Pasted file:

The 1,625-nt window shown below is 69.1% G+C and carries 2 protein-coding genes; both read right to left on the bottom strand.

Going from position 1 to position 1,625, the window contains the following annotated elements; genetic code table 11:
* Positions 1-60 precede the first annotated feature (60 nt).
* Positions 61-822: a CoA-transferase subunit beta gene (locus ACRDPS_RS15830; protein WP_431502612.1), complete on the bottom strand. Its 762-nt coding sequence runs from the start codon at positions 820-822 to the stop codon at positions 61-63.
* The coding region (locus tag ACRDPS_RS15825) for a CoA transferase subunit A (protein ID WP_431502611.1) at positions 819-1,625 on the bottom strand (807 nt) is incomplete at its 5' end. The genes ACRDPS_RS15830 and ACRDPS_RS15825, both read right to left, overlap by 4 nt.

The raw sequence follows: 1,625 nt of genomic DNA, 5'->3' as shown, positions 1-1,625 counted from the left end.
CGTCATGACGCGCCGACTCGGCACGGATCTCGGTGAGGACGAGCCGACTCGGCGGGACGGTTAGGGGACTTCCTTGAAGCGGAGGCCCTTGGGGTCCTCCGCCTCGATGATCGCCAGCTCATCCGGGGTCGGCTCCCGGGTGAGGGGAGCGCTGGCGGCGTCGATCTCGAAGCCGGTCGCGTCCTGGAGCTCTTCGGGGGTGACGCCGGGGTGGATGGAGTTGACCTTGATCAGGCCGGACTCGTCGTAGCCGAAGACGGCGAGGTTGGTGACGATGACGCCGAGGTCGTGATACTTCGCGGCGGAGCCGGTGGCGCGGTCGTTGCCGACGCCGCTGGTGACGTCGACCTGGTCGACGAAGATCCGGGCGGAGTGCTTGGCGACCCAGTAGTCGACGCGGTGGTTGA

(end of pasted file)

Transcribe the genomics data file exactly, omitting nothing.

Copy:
The 1,625-nt window shown below is 69.1% G+C and carries 2 protein-coding genes; both read right to left on the bottom strand.

Going from position 1 to position 1,625, the window contains the following annotated elements; genetic code table 11:
* Positions 1-60 precede the first annotated feature (60 nt).
* Positions 61-822: a CoA-transferase subunit beta gene (locus ACRDPS_RS15830; protein WP_431502612.1), complete on the bottom strand. Its 762-nt coding sequence runs from the start codon at positions 820-822 to the stop codon at positions 61-63.
* The coding region (locus tag ACRDPS_RS15825) for a CoA transferase subunit A (protein ID WP_431502611.1) at positions 819-1,625 on the bottom strand (807 nt) is incomplete at its 5' end. The genes ACRDPS_RS15830 and ACRDPS_RS15825, both read right to left, overlap by 4 nt.

The raw sequence follows: 1,625 nt of genomic DNA, 5'->3' as shown, positions 1-1,625 counted from the left end.
CGTCATGACGCGCCGACTCGGCACGGATCTCGGTGAGGACGAGCCGACTCGGCGGGACGGTTAGGGGACTTCCTTGAAGCGGAGGCCCTTGGGGTCCTCCGCCTCGATGATCGCCAGCTCATCCGGGGTCGGCTCCCGGGTGAGGGGAGCGCTGGCGGCGTCGATCTCGAAGCCGGTCGCGTCCTGGAGCTCTTCGGGGGTGACGCCGGGGTGGATGGAGTTGACCTTGATCAGGCCGGACTCGTCGTAGCCGAAGACGGCGAGGTTGGTGACGATGACGCCGAGGTCGTGATACTTCGCGGCGGAGCCGGTGGCGCGGTCGTTGCCGACGCCGCTGGTGACGTCGACCTGGTCGACGAAGATCCGGGCGGAGTGCTTGGCGACCCAGTAGTCGACGCGGTGGTTGA